The improved socket construction of the present invention is shown in FIGS. 3-8 on an enlarged and in some respects exaggerated scale. It should be borne in mind, as will become clear hereinafter, that the dimensional departues of the socket configuration from substantial congruence with the periphery of the torsion member D are quite small, so small that there has been no attempt to show them in FIG. 2. Nevertheless it has been found that those departures from congruency, small though they might be dimensionally, have had a very significant effect in extending the life of the torsion members.

As may be seen from FIG. 3, the torsion member D, here specifically disclosed as formed of the three rods 30 having essentially hexagonal cross-sections assembled together as a bunch, defines a polygon having a series of exposed sides generally designated 80 defining a twelve-sided figure, and the aperture 70 of the socket member 42 is generally similarly shaped, so that the bundle of rods 30 can be slid into that aperture 70, the socket member 42 and rods 30 thereafter being non-rotatably engaged with one another. In one commercial embodiment which is here specifically illustrated, each of the rods 30 may be 0.1245 inch wide from flat side to opposite flat side. However, in accordance with the present invention, the aperture walls 72 are not generally flat (as are the exposed sides of the rods 30) nor are they parallel to the sides of the rods 30. Instead, as can perhaps best be seen from FIGS. 3 and 4, those walls 72, when viewed in the direction of the axis of the aperture 70, have a central high point 74 from which surfaces 76 extend back to form progressively lower points. The term "convex" as above defined is here applied to that configuration. The degree of convexity is not great, and in its preferred form is not uniform over the depth of the aperture 70. That degree of convexity, represented by the angle 78 in FIG. 4, may, in the embodiment here illustrated, vary from 2 at a point relatively deep within the aperture 70 to 4.7 at a point relatively close to the end of the aperture 70 from which the operative portion of the rods 30 extend (the left-hand end as viewed in FIG. 2, hereinafter referred to as the mouth of the aperture 70). This is illustrated in FIG. 5, where curve 75a represents the shape relatively deep within the aperture 70, curve 75b represents the shape relatively close to the mouth of the aperture 70 and curve 75c represents the shape at an intermediate depth. It is preferred that the shape vary at an increasing rate as the level approaches the mouth of the aperture. It is preferred, but not essential, that the surfaces have flats at the high points 74, the flats perhaps having a width of 0.010 inch in the illustrated embodiment. In FIG. 5 the broken line 80 represents the location of certain sides of the rods 30 at a depth within the aperture 70 corresponding to the location of curve 75a when the rods are twisted 2 from nominal in a counterclockwise direction as viewed in the figure.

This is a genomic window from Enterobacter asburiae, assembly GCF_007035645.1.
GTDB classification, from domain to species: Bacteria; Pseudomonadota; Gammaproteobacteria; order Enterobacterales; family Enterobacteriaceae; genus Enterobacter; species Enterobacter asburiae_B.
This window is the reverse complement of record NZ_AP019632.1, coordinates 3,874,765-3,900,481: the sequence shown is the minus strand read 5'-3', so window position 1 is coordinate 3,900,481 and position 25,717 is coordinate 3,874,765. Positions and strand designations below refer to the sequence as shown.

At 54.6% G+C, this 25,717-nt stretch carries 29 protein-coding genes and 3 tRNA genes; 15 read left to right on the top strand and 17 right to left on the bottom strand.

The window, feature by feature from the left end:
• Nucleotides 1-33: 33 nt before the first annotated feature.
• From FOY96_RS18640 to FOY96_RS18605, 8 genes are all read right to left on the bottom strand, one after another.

In addition, and as further shown by the curves in FIG. 5, the width of the opening 70 increases slightly from a point relatively deep within the aperture 70 to a point close to the mouth of that aperture, by having the aperture walls 72 flare slightly outwardly toward the mouth of the aperture 70. That increase in width, by way of example, may in the illustrated embodiment amount to only a few ten-thousandths of an inch over an aperture depth of about three-tenths of an inch and is shown by the curves 75a, 75b and 75c.

When the rods 30 are untensioned in the aperture their sides will be generally parallel to the flat high points 74 of the aperture walls 72, and will deep within the aperture more or less engage those high points, with some clearance because the entire bundle must be slightly smaller than the aperture in order to be inserted thereinto. (No clearance is shown in FIG. 3 simply as a matter of illustrative convenience.) When the rods 30 are initially twisted, however, their sides deep within the aperture will engage one or another of the aperture wall portions 76 at that depth, depending upon the direction in which the rods 30 are twisted, FIG. 5 showing that relationship with a 2 counterclockwise twist, as has been noted. At higher levels and with that minimal twist, the sides of the rods will remain spaced from the inner surfaces of the aperture wall 72. As the rods 30 are further twisted their sides will progressively engage the outwardly inclined portions of the inner surfaces of the aperture wall 72 at higher and higher levels moving toward the mouth of the aperture, as represented by the lines 75c and 75b in FIG. 5. This involves not only a twisting of the rods 30 but also a slight lateral bending of the rods, which is accommodated by the divergence, considered axially, of the aperture wall 72 from the side of the rod 30. This is schematically illustrated in FIGS. 6-8. FIG. 6 represents the initial engagement between rod and aperture wall at the level 81 deep within the aperture 70 when the rods 30 are only minimally twisted. That engagement moves up to include level 82 and all of the levels between 81 and 82 when the rods are partially further twisted, as shown in FIG. 7, and that engagement moves further up to include level 84 and all the lower levels when the rods 30 are still further twisted, as shown in FIG. 8. This inherently provides an increasingly greater support area for the rods 30 as they are increasingly twisted. (FIGS. 6, 7 and 8 show the aperture wall 72 as essentially a straight line. This is done solely for purposes of diagrammatic illustration. In fact, as shown by the curve 75a, 75b and 75c of FIG. 5, that divergence is preferably non-linear.) The socket is preferably deep enough so that for maximum torsion element twist, level 84, at the very mouth of the aperture, is not reached. In that way the "notch sensitivity" effect adverted to above is avoided.